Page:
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Purple-wash cover with white row of trees along its footRussian Doll, Teika Marija Smits

Indigo Dreams, 2021    £6.00

Power of a single, central image

That Russian Doll of the pamphlet’s title sits at the centre of this strikingly simple seeming sequence. The group is divided into two halves: ‘Daughter-doll / Doll-daughter’ and ‘Mother-doll / Doll-mother’. The poems in the first half chart the poet’s childhood, as daughter to her two parents; those in the second chart her experience of motherhood, to her two children.

The Russian doll image recurs, and is used potently to underline stress, grief and change. In the first part, there are striking themes. A glamorous ‘Muscovite mother’ to a shyer daughter. In ‘Shades of Red’ the mother, ‘Once an actress’, who ‘knew how to make an entrance’ would arrive late and loud, ‘Striking in fuchsia’, to her daughter’s ‘school performance’:

I’d glow crimson
and turn into the smallest
version of myself —
the littlest Russian doll,
the one most easily lost

There’s a ‘best friend’, ‘Anne Marie’, who runs like a winner, but obviously has a much more vulnerable self inside, and ends tragically in an ‘open coffin’.

This childhood is also shaped by the early loss of the poet’s father. ‘Matryoshka’ is ‘scattered’. Some of the dolls

        shut tight, permanently locked in grief,
others ripped apart, heads rolling
at their feet.

And ‘The littlest doll’ grows

To all eyes an adult, within, a child.

The second half of the pamphlet charts motherhood. It starts in pregnancy, in ‘Making Heartroom’:

She homes the house guest come to stay
within her womb, which grows each day

I like the especially short poem, ‘Treasure’. Its narrator splits open, we hear, ‘the matryoshka — / pop pop pop pop pop’ and then:

how satisfying,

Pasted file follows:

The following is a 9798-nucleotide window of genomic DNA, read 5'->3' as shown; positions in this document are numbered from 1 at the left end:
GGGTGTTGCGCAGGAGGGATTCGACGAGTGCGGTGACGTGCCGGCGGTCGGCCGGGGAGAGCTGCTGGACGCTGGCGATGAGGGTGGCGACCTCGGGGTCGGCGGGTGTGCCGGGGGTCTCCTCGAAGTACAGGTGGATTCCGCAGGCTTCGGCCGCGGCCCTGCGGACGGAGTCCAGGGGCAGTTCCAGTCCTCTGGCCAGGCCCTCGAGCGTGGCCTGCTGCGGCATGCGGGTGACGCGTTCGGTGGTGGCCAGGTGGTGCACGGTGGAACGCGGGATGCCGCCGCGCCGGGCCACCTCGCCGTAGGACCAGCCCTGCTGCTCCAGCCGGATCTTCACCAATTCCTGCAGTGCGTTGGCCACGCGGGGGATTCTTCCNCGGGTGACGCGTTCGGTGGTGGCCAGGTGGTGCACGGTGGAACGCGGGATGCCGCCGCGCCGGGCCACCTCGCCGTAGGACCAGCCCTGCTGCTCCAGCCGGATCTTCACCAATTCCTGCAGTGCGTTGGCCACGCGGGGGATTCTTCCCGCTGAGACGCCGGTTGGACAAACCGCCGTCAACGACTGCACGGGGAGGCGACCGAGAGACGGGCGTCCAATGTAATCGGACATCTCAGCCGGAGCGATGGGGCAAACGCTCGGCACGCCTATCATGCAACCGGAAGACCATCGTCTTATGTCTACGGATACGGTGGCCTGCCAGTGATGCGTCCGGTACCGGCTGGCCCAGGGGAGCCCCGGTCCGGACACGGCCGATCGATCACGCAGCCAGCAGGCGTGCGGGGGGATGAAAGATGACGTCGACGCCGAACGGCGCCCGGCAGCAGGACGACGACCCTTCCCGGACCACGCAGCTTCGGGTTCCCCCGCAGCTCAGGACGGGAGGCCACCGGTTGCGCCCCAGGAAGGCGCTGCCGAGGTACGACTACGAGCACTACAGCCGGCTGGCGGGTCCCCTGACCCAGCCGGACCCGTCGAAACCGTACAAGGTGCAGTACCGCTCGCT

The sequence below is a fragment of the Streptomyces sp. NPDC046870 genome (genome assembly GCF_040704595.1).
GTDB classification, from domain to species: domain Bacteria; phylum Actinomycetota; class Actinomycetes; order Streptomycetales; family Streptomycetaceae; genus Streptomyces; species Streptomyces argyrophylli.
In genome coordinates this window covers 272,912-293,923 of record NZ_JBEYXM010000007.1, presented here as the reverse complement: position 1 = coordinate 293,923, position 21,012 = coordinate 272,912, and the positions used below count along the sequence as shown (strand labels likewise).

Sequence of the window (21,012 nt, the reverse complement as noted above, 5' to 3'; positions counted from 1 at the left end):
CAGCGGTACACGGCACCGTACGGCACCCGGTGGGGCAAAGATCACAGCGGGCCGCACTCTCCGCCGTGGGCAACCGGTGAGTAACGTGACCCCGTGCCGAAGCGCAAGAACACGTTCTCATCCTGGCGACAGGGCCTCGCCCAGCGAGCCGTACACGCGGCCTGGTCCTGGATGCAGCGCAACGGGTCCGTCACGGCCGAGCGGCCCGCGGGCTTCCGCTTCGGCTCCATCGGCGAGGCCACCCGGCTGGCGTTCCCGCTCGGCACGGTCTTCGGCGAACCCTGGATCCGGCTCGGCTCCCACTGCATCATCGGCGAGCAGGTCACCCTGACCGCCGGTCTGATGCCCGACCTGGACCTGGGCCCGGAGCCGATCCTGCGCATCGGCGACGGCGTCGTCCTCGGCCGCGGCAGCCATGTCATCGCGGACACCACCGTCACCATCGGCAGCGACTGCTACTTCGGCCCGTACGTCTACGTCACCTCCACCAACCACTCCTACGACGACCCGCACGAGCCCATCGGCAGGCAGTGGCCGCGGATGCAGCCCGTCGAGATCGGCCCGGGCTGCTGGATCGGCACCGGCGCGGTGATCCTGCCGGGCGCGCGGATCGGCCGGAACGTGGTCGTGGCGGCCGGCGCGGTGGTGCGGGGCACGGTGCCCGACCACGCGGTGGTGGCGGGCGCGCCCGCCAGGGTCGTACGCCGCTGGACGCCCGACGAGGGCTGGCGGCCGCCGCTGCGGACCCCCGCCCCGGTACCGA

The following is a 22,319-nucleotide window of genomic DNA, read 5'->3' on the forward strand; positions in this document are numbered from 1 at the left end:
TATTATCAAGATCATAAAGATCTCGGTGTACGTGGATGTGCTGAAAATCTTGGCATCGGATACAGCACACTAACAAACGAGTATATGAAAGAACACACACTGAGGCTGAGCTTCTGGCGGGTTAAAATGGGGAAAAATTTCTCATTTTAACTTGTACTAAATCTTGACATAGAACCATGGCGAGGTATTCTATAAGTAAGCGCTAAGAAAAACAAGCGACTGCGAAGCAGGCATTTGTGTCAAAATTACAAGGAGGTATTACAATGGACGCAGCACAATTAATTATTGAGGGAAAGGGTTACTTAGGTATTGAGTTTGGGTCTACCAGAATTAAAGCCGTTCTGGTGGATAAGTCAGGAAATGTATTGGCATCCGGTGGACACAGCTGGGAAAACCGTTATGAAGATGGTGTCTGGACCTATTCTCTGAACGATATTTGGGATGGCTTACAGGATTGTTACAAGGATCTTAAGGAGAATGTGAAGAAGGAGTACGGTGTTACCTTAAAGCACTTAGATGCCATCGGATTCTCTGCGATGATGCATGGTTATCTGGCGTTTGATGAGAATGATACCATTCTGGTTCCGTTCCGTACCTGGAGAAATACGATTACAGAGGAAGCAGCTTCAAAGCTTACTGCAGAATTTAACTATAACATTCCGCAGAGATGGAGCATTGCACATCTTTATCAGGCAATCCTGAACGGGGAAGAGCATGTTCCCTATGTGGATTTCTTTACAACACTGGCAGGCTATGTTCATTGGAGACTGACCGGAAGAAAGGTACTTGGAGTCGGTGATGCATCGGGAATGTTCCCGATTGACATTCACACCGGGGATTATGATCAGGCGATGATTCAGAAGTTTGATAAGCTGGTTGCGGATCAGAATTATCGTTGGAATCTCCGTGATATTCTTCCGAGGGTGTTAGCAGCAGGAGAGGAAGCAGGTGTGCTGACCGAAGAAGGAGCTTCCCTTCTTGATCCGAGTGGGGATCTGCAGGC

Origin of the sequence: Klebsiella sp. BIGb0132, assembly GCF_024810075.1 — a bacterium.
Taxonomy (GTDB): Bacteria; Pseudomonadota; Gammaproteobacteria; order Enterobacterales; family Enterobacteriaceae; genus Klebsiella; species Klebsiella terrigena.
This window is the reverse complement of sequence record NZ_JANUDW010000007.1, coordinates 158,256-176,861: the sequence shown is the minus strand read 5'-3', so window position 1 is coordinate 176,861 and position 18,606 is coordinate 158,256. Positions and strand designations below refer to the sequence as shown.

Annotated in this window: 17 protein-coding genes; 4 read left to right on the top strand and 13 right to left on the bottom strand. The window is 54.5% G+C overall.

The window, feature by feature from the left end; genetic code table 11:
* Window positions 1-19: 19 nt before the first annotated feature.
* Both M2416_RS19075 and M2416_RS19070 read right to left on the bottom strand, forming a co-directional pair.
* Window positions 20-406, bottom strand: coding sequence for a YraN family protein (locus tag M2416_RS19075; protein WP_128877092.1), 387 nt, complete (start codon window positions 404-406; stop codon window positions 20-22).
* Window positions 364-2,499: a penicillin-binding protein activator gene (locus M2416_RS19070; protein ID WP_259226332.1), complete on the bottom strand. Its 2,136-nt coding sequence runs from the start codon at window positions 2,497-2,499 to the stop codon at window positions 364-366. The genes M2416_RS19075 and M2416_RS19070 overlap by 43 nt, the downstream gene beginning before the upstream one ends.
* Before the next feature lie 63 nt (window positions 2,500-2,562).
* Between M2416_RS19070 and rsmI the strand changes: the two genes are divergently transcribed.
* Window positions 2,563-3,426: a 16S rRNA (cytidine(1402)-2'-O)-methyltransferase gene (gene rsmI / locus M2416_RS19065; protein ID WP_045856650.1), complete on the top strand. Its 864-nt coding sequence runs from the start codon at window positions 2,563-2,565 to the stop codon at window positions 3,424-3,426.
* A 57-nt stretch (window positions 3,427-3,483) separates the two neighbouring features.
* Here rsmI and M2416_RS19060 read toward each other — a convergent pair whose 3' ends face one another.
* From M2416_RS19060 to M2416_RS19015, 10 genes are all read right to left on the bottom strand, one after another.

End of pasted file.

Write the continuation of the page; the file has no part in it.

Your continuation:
the baby doll rests snug in her palms.

This seems like restitution. And mother love — with its ‘no elastic limits’ from ‘Hooke’s Law’ — proves so. Although, of course, in the end, there’s also wear and tear. The penultimate poem is ‘Russian Doll’, which starts: ‘I am heavy with the hopes / of my younger selves’.

And so this pamphlet itself is rather like its central image — that Russian doll — as it works to unite separate parts, poems, selves.

Charlotte Gann

Big or small?

My mother is not from Moscow but she very definitely knows how to make the kind of entrance made in ‘Shades of Red’:

Once an actress, my Muscovite mother
knew how to make an entrance.
Striking in fuchsia
she’d arrive late
to my school performance,
call my name. Wave.
Have trouble finding her seat.

And like the child in this poem, I would ‘glow crimson / and turn into the smallest / version of myself’.

Whenever my family took a holiday, on our return home a photograph of my mother would inevitably appear in the local paper accompanied by an article about her winning the holiday camp beauty, ballroom-dancing or talent contest. And like Teika

I was never mentioned,
except as a side note:
Mrs Smits lives in Windsor
With her husband and two daughters.
How fortunate for mousey-haired me.
    [‘An Early Lesson in Fake News’]

Again, I would make myself as small as I possibly could. So reading these poems reminds me how different people have the power to make us feel big or small: emotionally, spiritually, literally and metaphorically. Or perhaps I should say we let them have this power.

In ‘Our Last Conversation’ the author and her father are discussing how quickly scientists might ‘make medics microscopic / saving lives in miniature.’ The poem ends: ‘How was I to know that for my father, / they were already too late.’ It's a line that makes me curl in on myself and shrink…. shrink… shrink.

I feel exactly the same as I read the repeated statement ‘My world stops’ in ‘The Pulmonary Embolism’.

[…] he falls and thud! My world stops.

[…] ‘I fell,’ he says. My world stops.

[…]‘It’s just a fall.’ My world stops.

And I shrink yet again when I hear Teika’s father speaking in the poem about conference pears:

Her father would crunch
His way through the bowl saying,
‘We need to eat these up.’

Yet she had no taste for them.
The flesh was too hard, the skin too bitter

Poetry can have the same power as human beings to affect how big or small I feel. This is the proof of it.

Sue Butler

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